In order to fight the scourge of international terrorism, the United Nations has launched a new framework to combat the same and coordinate efforts across the peace and security, humanitarian, human rights and sustainable development sectors.The framework has been termed as the UN Global Counter-Terrorism Coordination Compact. It is an agreement between the UN chief, 36 organizational entities, the International Criminal Police Organisation (INTERPOL) and the World Customs Organisation, with the aim of better serve the needs of Member States when it comes to tackling the scourge of international terrorism.
Guterres, addressing the first meeting of the Compact's Coordination Committee, highlighted the need to ensure full respect for international human rights standards and rule of law in countering terrorism.
"Policies that limit human rights only end up alienating the very communities they aim to protect and which normally have every interest in fighting extremism," he said, adding that as a result "such policies can effectively drive people into the hands of terrorists and undermine our efforts on prevention."
Guterres said that despite recent successes against the ISIS and its affiliates, the threat posed by returning and relocating fighters, as well as from individuals inspired by them, remains high and has a global reach. He cited this year's Global Terrorism Index released by the Institute for Economic and Peace, which indicates that despite a 27 pr cent fall in the number of deaths from acts of terrorism worldwide, the impact of terrorism remains widespread, with 67 countries experiencing deadly attacks.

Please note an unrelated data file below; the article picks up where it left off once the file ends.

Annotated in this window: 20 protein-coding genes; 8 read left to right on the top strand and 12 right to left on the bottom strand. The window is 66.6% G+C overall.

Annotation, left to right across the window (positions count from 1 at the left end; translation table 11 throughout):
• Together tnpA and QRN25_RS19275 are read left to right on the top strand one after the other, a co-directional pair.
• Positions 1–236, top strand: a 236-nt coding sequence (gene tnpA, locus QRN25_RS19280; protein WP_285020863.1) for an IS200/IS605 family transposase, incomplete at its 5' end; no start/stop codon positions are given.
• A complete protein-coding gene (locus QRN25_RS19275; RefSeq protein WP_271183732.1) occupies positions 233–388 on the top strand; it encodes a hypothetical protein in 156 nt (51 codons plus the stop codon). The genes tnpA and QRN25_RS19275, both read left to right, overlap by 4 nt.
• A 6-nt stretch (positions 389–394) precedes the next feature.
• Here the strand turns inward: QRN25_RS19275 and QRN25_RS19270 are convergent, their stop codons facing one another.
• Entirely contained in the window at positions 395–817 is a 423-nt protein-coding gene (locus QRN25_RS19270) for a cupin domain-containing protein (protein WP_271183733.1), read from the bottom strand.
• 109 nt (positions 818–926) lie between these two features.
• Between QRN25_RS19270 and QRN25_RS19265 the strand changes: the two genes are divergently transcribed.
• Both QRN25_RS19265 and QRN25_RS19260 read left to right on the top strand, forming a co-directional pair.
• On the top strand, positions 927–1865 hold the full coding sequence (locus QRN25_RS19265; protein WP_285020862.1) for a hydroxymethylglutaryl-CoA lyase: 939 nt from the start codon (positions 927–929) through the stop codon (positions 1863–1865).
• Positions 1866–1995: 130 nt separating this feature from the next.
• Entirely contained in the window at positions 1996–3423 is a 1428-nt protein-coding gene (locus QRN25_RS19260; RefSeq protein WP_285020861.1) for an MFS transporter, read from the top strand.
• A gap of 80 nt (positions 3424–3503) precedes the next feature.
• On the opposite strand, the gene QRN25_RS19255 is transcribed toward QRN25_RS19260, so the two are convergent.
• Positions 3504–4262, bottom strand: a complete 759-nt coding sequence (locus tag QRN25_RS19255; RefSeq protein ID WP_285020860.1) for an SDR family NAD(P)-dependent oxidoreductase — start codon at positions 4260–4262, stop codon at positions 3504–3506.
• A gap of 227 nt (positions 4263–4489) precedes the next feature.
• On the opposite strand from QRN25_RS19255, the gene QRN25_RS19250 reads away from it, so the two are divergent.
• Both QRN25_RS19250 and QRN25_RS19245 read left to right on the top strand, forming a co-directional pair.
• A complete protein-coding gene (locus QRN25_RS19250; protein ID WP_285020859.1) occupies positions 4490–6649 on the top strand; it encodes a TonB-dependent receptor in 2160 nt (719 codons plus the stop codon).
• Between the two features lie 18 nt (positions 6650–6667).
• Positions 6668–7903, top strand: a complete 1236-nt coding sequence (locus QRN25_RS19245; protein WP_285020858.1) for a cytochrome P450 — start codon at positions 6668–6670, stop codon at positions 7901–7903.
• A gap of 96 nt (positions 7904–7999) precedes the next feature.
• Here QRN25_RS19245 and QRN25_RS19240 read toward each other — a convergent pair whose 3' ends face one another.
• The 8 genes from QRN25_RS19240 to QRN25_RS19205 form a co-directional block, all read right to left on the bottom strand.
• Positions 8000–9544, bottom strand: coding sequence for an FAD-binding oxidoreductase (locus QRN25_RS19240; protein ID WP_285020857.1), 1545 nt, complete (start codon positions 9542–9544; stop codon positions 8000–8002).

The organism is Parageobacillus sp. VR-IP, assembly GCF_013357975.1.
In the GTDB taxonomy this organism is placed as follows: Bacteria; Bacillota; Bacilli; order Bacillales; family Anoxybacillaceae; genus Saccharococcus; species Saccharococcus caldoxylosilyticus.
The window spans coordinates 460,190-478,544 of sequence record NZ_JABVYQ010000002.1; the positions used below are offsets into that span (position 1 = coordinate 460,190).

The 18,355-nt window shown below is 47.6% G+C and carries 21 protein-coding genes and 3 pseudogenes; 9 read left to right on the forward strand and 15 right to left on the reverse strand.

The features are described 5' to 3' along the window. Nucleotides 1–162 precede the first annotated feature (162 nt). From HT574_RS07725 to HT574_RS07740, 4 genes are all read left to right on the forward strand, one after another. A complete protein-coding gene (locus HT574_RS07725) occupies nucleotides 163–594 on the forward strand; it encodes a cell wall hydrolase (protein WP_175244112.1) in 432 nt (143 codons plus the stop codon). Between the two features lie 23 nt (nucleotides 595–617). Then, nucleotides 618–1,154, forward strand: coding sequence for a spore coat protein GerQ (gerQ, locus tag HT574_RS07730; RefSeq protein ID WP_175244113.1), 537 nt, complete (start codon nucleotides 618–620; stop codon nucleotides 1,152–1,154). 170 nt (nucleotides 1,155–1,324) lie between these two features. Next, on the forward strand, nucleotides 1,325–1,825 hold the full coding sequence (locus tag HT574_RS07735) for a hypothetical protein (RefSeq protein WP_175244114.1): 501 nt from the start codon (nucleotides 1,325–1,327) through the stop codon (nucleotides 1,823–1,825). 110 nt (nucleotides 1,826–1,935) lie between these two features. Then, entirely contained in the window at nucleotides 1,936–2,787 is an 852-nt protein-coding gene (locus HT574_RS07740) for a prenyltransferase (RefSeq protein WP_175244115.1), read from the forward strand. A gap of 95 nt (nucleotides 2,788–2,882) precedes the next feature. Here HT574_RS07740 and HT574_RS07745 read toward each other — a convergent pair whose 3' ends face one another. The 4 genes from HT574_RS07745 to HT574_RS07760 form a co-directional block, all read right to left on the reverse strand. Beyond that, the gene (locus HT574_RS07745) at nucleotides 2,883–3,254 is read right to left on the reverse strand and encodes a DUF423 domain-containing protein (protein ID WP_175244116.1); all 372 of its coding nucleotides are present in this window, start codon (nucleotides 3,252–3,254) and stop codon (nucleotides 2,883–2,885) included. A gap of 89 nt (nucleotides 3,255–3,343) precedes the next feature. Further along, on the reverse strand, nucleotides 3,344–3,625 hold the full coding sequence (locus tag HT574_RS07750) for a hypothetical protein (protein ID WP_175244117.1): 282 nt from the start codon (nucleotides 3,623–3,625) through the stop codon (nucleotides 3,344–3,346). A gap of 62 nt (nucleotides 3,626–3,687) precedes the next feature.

"This is the second highest recorded number of countries in the past twenty years," he said.
"Terrorist organization like Da'esh and Al Qaida continue to twist religion to serve their ends. At the same time, neo-Nazi and far right groups are also using the Internet as a platform to mobilize support across borders, exploit economic anxieties, radicalize, recruit and carry out attacks. It is our duty to protect communities from violent extremist groups and their hate-speech whoever they are," he said.